'Modern-day Noah’ going viral after risking his life to save over 60 animals from Hurricane Florence.

It’s an unfortunate reality that pets are often that last concerns people have when a disaster hits.

Hurricane evacuations often result in animal shelters filling up at a time when they are most vulnerable to flooding.

Overcrowding can force shelters to euthanize many of the abandoned or lost pets.


Tony Alsup, a 51-year-old trucker from Greenback, Tennessee, is being hailed as a modern day Noah for refusing to turn his back on the dogs and cats at shelters in Hurricane Florence's path.

When Alsup heard there were numerous animal centers dealing with overcrowding, he bought a bus to transport them to safety. “I thought, well what can I do?” he told The Washington Post. “I’ll just go buy a bus.”

Alsup drove north, stopping at five South Carolina shelters threatened by Florence: the Humane Society of North Myrtle Beach, the Dillon County Animal Shelter, another in Orangeburg, and Saint Frances Animal Center in Georgetown.

Before the hurricane made landfall, Alsup was able to fill his massive, yellow school bus with 53 dogs and 11 cats, and headed south.

During his mission, he stopped at a Waffle House and took a moment to speak with The Washington Post.

“I’m like, look, these are lives too,” Alsup said while dining on waffles and grits. “Animals  — especially shelter pets — they always have to take the back seat of the bus. But I’ll give them their own bus. If I have to I’ll pay for all the fuel, or even a boat, to get these dogs out of there.”

Alsup dropped off the first load of pets at a friend's privately-run shelter in Foley, Alabama. After their long journey, the refugee animals received baths and were given warm, fluffy blankets.

He then drove on to Knoxville, Tennessee to drop off the final 40 or so dogs and cats which were distributed to local shelters.

On Monday, September 17, Alsup headed back north to Wilmington, North Carolina where he heard there are more shelters in need.

You can help fund Alsup’s relief efforts via PayPal.

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When Molly Reeser was a student at Michigan State University, she took a job mucking horse stalls to help pay for classes. While she was there, she met a 10-year-old girl named Casey, who was being treated for cancer, and — because both were animal lovers — they became fast friends.

Two years later, Casey died of cancer.

"Everyone at the barn wanted to do something to honor her memory," Molly remembers. A lot of suggestions were thrown out, but Molly knew that there was a bigger, more enduring way to do it.

"I saw firsthand how horses helped Casey and her family escape from the difficult and terrifying times they were enduring. I knew that there must be other families who could benefit from horses in the way she and her family had."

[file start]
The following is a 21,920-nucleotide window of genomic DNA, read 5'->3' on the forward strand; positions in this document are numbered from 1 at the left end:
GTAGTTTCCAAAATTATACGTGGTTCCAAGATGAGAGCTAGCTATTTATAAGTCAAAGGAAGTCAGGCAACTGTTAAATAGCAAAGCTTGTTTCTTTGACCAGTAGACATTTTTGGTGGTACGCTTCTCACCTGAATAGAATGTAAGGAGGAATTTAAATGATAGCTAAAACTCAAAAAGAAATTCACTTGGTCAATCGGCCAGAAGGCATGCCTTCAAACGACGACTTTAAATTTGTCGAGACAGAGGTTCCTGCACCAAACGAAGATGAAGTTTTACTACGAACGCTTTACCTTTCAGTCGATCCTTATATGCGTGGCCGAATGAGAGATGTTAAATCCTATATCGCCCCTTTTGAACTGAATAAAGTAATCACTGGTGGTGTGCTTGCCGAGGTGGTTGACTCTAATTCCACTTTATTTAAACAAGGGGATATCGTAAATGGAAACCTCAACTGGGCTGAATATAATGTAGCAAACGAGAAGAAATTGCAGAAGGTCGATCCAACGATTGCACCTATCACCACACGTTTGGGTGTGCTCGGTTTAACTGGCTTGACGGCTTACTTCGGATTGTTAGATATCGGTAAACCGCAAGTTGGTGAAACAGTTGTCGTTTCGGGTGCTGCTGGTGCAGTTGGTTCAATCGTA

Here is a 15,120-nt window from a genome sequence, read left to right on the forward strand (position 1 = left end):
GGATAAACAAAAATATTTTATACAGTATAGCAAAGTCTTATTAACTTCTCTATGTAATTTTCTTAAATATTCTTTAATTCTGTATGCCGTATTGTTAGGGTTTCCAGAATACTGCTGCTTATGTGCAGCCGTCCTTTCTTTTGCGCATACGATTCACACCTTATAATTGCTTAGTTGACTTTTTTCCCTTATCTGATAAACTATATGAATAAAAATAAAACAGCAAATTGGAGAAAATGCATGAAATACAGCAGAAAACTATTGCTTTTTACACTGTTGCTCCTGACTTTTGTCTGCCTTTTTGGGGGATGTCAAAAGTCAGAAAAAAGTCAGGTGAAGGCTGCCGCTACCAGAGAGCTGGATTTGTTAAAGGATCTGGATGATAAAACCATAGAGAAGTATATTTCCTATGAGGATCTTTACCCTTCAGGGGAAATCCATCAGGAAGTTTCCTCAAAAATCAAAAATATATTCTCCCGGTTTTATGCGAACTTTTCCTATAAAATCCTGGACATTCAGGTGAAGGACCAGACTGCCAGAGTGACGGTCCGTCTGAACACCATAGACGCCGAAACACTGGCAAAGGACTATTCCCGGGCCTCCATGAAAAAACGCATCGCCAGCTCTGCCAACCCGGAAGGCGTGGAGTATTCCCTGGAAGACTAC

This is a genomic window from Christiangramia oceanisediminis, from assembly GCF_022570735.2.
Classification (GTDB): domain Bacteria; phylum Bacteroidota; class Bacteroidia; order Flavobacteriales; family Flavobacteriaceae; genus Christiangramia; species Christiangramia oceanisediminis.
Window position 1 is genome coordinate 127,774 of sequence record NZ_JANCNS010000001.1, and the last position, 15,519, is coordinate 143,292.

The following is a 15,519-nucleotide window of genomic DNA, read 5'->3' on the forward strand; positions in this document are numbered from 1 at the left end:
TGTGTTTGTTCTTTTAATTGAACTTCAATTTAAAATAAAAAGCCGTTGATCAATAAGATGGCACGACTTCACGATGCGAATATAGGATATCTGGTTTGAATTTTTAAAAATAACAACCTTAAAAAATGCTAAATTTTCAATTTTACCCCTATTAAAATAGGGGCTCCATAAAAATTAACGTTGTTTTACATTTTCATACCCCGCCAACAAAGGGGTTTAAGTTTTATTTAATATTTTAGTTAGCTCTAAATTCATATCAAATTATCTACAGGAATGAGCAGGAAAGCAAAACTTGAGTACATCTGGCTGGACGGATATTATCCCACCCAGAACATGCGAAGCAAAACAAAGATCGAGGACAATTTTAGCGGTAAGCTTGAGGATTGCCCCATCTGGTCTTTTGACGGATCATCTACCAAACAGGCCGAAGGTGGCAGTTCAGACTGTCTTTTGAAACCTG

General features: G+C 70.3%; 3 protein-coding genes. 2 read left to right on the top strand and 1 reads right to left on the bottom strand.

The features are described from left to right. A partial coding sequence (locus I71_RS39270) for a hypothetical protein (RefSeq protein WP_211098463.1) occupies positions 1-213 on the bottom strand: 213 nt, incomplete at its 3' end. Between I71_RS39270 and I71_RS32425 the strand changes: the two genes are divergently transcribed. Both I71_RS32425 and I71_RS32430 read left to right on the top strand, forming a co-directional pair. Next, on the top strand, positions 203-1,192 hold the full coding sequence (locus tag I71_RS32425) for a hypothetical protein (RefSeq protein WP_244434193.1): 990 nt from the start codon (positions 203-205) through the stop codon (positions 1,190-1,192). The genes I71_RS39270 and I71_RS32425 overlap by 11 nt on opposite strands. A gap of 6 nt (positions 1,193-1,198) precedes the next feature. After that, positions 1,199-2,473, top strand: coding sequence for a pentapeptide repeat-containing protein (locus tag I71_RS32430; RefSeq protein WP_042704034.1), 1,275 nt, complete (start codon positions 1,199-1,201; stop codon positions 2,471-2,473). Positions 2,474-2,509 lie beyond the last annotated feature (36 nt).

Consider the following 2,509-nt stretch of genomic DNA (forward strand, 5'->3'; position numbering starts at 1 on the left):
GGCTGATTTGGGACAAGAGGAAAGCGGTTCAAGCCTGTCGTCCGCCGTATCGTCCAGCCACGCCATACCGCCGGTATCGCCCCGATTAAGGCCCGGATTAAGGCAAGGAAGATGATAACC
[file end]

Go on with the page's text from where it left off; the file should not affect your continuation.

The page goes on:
Molly approached the barn owners and asked if they would be open to letting her hold a one-day event. She wanted to bring pediatric cancer patients to the farm, where they could enjoy the horses and peaceful setting. They agreed, and with the help of her closest friends and the "emergency" credit card her parents had given her, Molly created her first Camp Casey. She worked with the local hospital where Casey had been a patient and invited 20 patients, their siblings and their parents.

The event was a huge success — and it was originally meant to be just that: a one-day thing. But, Molly says, "I believe Casey had other plans."

One week after the event, Molly received a letter from a five-year-old boy who had brain cancer. He had been at Camp Casey and said it was "the best day of his life."

"[After that], I knew that we had to pull it off again," Molly says. And they did. Every month for the next few years, they threw a Camp Casey. And when Molly graduated, she did the most terrifying thing she had ever done and told her parents that she would be waitressing for a year to see if it might be possible to turn Camp Casey into an actual nonprofit organization. That year of waitressing turned into six, but in the end she was able to pull it off: by 2010, Camp Casey became a non-profit with a paid staff.

"I am grateful for all the ways I've experienced good luck in my life and, therefore, I believe I have a responsibility to give back. It brings me tremendous joy to see people, animals, or things coming together to create goodness in a world that can often be filled with hardships."

Camp Casey serves 1500 children under the age of 18 each year in Michigan. "The organization looks different than when it started," Molly says. "We now operate four cost-free programs that bring accessible horseback riding and recreational services to children with cancer, sickle cell disease, and other life-threatening illnesses."

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